Wednesday, November 7, 2012

Italo Calvino's If On A Winter's Night A Traveler: the pleasures of disinterested reading

I FINISHED Italo Calvino's novel, If On A Winter's Night A Traveler, one of the best books I'll probably read this year, along the likes of McCarthy's Blood Meridian. To kill time I went to a coffee shop immediately after the Otorhinolaryngology Tumor Rounds where I had a cup of coffee and a pie, leafing through the book and wondering why it took me so long to finish it.

The book is about the art, pleasure, and adventures of reading. I'm sharing some of my favorite lines.

On which reading position to take on:
"Of course, the ideal position for reading is something you can never find."

On reading for sheer pleasure:
"How many years has it been since I could allow myself some disinterested reading? How many years has it been since I could abandon myself to a book written by another, with no relation to what I must write myself?"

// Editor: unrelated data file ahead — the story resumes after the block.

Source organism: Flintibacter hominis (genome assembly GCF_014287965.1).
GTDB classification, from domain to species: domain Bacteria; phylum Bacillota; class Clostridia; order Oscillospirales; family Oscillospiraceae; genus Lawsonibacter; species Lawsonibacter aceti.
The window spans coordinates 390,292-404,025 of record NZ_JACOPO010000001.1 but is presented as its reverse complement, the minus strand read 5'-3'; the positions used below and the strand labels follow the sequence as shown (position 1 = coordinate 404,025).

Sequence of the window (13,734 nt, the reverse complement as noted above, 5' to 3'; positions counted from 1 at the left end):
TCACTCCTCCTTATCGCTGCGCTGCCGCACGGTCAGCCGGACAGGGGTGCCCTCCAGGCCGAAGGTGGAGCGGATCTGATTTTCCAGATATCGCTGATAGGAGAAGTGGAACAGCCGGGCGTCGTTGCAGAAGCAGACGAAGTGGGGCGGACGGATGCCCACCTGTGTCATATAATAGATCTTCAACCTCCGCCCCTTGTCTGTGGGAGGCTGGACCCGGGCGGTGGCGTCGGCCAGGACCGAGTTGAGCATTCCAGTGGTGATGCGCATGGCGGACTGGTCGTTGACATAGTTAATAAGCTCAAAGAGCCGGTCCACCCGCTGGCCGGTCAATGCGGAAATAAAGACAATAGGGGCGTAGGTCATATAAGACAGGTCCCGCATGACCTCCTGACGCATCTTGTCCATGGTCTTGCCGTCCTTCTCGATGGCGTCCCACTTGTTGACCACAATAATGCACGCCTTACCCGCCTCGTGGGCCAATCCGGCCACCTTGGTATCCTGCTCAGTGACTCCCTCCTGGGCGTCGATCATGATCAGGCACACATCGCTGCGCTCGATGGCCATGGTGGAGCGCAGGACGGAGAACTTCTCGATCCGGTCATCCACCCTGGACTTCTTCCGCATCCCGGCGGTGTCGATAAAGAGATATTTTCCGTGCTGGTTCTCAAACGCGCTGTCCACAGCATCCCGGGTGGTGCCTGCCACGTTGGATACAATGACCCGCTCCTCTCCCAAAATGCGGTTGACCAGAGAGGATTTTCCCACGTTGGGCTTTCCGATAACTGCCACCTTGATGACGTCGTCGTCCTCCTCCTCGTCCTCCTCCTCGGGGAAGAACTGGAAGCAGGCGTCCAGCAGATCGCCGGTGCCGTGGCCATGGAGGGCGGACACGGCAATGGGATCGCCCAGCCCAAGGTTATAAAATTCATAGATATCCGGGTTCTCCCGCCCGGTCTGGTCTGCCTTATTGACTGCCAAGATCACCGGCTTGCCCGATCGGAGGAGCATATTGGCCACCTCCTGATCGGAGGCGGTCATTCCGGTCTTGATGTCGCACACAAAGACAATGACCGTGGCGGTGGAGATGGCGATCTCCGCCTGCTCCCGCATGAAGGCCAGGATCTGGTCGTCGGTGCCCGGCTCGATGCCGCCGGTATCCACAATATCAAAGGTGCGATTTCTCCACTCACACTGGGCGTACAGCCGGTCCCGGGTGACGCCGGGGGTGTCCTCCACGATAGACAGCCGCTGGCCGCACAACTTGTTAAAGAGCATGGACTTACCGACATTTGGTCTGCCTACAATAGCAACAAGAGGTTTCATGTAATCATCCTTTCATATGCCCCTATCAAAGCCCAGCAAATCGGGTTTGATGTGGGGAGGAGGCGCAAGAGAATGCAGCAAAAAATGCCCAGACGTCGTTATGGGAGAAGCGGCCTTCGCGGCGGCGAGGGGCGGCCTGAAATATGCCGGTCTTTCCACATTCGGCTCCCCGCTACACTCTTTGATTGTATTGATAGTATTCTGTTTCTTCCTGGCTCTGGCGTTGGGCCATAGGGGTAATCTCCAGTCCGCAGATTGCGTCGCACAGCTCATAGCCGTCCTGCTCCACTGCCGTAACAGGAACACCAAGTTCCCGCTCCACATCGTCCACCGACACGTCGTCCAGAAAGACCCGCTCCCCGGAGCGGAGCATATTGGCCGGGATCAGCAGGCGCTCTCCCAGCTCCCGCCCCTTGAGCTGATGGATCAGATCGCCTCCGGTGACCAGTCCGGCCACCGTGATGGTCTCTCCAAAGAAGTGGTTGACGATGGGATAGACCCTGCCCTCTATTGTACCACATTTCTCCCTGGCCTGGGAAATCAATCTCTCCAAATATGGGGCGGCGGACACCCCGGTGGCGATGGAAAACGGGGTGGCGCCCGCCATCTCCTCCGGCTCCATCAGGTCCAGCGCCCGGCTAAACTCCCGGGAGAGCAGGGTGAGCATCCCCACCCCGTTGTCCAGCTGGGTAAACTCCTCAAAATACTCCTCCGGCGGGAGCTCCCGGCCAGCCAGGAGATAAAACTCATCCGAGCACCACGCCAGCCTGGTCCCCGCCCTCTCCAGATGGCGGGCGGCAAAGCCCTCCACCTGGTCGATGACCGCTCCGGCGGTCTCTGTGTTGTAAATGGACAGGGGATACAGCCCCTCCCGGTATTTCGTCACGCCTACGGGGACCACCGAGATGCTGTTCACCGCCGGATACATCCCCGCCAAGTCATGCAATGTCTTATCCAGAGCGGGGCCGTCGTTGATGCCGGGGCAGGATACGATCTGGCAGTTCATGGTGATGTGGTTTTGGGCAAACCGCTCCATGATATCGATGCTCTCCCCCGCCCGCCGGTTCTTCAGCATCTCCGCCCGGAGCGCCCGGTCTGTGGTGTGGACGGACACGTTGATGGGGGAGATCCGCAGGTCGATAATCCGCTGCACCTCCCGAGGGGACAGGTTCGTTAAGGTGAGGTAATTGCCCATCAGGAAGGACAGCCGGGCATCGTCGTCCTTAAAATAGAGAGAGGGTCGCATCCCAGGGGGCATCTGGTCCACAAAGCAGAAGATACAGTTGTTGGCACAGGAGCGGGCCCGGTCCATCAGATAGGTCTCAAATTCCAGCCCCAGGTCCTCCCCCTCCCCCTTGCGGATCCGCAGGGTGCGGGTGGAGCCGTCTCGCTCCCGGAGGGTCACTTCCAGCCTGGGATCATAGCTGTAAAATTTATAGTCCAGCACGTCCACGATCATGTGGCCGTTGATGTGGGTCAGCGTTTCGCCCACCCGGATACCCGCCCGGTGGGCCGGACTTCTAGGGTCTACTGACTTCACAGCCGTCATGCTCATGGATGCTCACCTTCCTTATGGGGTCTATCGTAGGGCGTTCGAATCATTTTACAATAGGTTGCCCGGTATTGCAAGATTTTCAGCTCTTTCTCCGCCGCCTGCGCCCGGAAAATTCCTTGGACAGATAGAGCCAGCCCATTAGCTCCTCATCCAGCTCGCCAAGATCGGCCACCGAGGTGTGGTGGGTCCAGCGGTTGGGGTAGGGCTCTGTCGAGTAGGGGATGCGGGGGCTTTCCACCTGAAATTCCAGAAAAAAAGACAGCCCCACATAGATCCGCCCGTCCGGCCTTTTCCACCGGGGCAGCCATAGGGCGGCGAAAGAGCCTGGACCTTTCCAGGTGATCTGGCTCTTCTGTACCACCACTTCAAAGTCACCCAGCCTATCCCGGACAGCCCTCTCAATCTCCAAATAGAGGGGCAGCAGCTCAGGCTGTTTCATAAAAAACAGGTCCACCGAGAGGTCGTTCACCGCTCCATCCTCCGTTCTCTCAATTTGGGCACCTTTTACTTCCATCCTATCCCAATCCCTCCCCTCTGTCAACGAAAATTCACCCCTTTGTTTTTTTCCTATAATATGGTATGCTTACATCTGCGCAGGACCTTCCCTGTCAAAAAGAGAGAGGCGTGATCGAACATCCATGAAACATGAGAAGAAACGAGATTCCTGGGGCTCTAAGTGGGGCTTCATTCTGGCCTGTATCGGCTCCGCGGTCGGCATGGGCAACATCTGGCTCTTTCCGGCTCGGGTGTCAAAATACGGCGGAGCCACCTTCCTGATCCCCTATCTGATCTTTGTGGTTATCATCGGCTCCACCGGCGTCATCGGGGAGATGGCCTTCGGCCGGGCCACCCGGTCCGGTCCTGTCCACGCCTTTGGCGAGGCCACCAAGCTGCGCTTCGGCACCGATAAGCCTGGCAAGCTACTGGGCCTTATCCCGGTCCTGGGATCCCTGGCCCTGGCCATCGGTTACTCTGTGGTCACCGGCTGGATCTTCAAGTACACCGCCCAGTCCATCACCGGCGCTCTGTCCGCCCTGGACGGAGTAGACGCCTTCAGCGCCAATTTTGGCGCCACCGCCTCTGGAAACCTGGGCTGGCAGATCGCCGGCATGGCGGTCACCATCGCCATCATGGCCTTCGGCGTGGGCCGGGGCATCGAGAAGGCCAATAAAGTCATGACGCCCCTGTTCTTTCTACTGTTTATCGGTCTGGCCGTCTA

On rereading:
"I, too, feel the need to reread the books I have already read ... but at every rereading I seem to be reading a new book, for the first time. Is it I who keep changing and seeing new things of which I was not previously aware? Or is reading a construction that assumes form, assembling a great number of variables, and therefore something that cannot be repeated twice according to the same pattern?"

You can read the first chapter here.

The following passage isn't about reading, but it shows that Italo Calvino is a literary genius.
"But every moment of my life brings with it an accumulation of new facts, and each of these new facts brings with it its consequences; so the more I seek to return to the zero moment from which I set out, the further away I move from it: though all my actions are bent on erasing the consequences of previous actions and though I manage to achieve appreciable results in this erasure, enough to open my heart to hopes of immediate relief, I must, however, bear in mind that my every move to erase previous events provokes a rain of new events, which complicate the situation worse than before and which I will, then, in their turn, have to try to erase. Therefore I must calculate every move as to achieve the maximum erasure with the minimum of recomplication."

I'm blown away.

2 comments:

  1. Ideal reading position? For me it has to be in bed on a firm mattress with lots of pillows that I can sit up on and rearrange for comfort.

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    Replies
    1. Preferably with grapes and wine on one side. Like how the Roman nobility did it.

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